Dabney continues answering abolitionist objections to Old Testament arguments for slavery. One interesting point to note is the use he makes of “a northern man, and no friend of slavery, Rev. Moses Stuart.” Moses Stuart (1780–1852) was a professor at Andover Theological Seminary (near Boston), and was considered to be one of the leading biblical scholars of the time. He was also a quintessential example of the Northern “moderate,” who claimed to be personally opposed to slavery, but unwilling to actually do anything about it, and actually spent considerable time and energy opposing abolitionists instead for being “too radical.” Stuart himself supported “colonization” (shipping free Black people back to Africa), and discouraged the students at Andover from engaging in abolitionist activism. When George Thompson, an abolitionist from England, came to America in 1835 at the invitation of William Lloyd Garrison, he made a stop in Andover. At chapel, Stuart sounded forth: “”I warn you, young gentlemen, Iwarn you on the peril of your souls, not to go to that meeting tonight” (in Claude M. Fuess, An Old New England School, A History of Phillips Academy, Andover, 226). When the Fugitive Slave Act was passed in 1850, Stuart publicly supported it, publishing an entire treatise defending it: Conscience and the Constitution with Remarks on the Recent Speech of the Hon. Daniel Webster on the Subject of Slavery (Boston, 1850).
“I do not believe that we ought to rest contented that slavery should exist forever, in its present form. It is, as a system, liable to most erroneous abuses… Do you think that there will be a system of slavery, where the black is punished with death for an offence for which a white man is only imprisoned a year or two; where the black may not resist wanton aggression and injury; where he is liable to have his domestic relations violated in an instant; where the female is not mistress of her own chastity; where the slave is liable to starvation, oppression and cruel punishments from an unprincipled master—that such a system can exist in the millennium? If not then, it is an obstacle to the Prince of Peace, and if we would see his chariot roll on among the prostrate nations it is our duty to remove this obstruction”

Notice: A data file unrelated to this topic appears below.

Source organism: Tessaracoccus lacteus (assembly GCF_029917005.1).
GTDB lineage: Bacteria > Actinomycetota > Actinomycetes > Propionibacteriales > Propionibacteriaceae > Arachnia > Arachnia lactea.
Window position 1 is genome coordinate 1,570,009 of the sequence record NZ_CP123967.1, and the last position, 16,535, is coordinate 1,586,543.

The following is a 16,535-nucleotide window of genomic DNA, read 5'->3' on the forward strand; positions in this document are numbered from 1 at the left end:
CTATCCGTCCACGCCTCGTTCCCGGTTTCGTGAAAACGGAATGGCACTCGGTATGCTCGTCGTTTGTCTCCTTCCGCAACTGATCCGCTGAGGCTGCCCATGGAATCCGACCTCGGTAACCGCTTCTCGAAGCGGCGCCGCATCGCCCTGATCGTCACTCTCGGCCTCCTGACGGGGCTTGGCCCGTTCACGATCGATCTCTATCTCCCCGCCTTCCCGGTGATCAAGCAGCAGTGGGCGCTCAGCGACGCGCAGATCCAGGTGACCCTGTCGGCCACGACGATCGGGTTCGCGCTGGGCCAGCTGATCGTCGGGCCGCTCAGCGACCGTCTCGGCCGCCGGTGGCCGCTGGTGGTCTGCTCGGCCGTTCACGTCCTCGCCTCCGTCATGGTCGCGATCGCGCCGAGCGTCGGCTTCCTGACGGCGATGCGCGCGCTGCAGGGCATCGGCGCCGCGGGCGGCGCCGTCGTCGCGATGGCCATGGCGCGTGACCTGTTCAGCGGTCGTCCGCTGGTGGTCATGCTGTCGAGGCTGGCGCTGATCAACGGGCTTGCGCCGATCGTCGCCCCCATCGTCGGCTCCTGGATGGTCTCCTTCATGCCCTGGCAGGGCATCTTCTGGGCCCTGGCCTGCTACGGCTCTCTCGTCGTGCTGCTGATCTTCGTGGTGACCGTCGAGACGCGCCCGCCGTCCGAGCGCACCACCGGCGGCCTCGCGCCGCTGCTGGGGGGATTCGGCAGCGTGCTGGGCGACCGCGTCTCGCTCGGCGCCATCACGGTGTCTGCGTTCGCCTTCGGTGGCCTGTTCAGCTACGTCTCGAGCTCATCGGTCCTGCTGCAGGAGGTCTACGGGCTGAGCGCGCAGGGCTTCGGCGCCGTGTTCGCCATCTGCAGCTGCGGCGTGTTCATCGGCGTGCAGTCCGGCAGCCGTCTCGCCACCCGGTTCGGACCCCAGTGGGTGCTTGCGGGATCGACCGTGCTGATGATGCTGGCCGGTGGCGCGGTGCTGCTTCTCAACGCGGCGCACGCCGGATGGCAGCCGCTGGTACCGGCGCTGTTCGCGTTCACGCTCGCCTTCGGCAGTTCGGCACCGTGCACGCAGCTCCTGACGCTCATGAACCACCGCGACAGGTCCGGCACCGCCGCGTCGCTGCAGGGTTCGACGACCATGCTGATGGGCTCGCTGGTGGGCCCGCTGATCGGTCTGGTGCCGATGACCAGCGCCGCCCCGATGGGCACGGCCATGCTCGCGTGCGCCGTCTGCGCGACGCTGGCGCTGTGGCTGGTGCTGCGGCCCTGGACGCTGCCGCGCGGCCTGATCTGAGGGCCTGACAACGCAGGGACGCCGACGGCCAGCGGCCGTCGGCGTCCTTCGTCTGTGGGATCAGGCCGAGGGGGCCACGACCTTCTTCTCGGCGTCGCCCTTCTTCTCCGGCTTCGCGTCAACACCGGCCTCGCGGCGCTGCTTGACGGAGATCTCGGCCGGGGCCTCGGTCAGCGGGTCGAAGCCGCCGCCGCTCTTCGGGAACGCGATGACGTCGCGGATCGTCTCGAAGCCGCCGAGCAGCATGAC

Life and Letters of Dabney, 68.
Yet, in 1851, in Letter 7, Dabney has completely reversed course:
But they [anti-slavery men] ask: Must not the spread of the pure and lovely principles of the gospel ultimately extinguish slavery ? Yes, I hope it will; not by making masters too good to be guilty of holding slaves, but by so correcting the ignorance, indolence and thriftlessness of laboring people, that the institution of slavery will be no longer needed.
Here is the first hint of an idea that will be much more elaborately expressed in subsequent letters: slavery is right and just because it is a benevolent way to correct “the ignorance, indolence, and thriftlessness of laboring people” — and by “laboring people,” Dabney was referring specifically to Black people.